Explaining Southern California's economy

San Onofre nuclear plant closure will mean hundreds of layoffs

San Onofre

Edison announced on June 7th that it is permanently shutting down the San Onofre nuclear power plant.

Southern California Edison says its closure of the troubled San Onofre Nuclear Generating Station will force the company to lay off 900 workers in the next few months.

Many San Onofre workers live in Orange and San Diego counties. UC Irvine economics professor Jan Brueckner says those who lose their jobs will cut back on spending.

“Anything a worker patronizes—a restaurant, Wal-Mart, or grocery stores. All retail establishments would be impacted," Brueckner said.

Edison plans to store the spent nuclear fuel at San Onofre, and says it could take decades to decommission the plant.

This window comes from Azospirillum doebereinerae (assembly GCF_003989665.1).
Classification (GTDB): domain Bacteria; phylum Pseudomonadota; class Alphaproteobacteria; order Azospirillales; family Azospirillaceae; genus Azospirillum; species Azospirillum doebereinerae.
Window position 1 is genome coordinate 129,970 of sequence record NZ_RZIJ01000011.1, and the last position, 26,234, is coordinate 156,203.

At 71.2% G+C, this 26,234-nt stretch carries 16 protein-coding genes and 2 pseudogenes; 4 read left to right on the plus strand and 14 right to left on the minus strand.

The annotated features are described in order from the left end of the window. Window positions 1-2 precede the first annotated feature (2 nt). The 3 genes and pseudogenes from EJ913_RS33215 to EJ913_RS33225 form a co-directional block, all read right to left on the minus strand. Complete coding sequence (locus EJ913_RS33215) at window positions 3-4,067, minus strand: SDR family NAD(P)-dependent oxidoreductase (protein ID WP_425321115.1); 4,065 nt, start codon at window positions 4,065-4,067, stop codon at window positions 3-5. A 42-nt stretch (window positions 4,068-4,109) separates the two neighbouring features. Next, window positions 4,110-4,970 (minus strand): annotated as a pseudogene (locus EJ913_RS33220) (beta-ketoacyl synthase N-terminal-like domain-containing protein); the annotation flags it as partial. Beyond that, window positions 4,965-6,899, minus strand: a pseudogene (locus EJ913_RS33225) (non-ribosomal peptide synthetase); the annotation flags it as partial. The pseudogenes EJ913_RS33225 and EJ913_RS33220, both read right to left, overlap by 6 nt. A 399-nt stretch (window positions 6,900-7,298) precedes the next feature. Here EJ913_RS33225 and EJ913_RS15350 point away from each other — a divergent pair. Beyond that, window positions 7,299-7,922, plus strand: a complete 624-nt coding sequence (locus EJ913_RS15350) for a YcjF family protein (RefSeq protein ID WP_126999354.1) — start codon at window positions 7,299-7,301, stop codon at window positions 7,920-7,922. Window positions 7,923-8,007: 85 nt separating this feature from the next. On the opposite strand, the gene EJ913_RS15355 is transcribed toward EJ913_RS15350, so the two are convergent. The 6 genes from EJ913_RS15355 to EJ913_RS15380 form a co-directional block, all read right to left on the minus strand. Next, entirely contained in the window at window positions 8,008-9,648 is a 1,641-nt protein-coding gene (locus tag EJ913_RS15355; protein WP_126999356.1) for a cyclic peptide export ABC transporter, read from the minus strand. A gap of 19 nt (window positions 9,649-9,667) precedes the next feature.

If the plant completely shuts down, the International Brotherhood of Electrical Workers union—which represents some of the plant's workers—said the job losses could impact 5,500 workers. That number includes roughly 3,000 contract workers, as well as 2,500 union and non-union Edison employees, said Patrick Lavin, business manage/r and financial secretary with IBEW local 47 

As those workers become unemployed, it will have a negative impact on the economy. But Daren Blomquist, vice president of Irvine-based real estate data firm RealtyTrac, said the plant's closure could boost home prices.

“It will open up the pool of buyers to people who may have been skeptical about living close to a nuclear plant and now they won’t be," Blomquist said.

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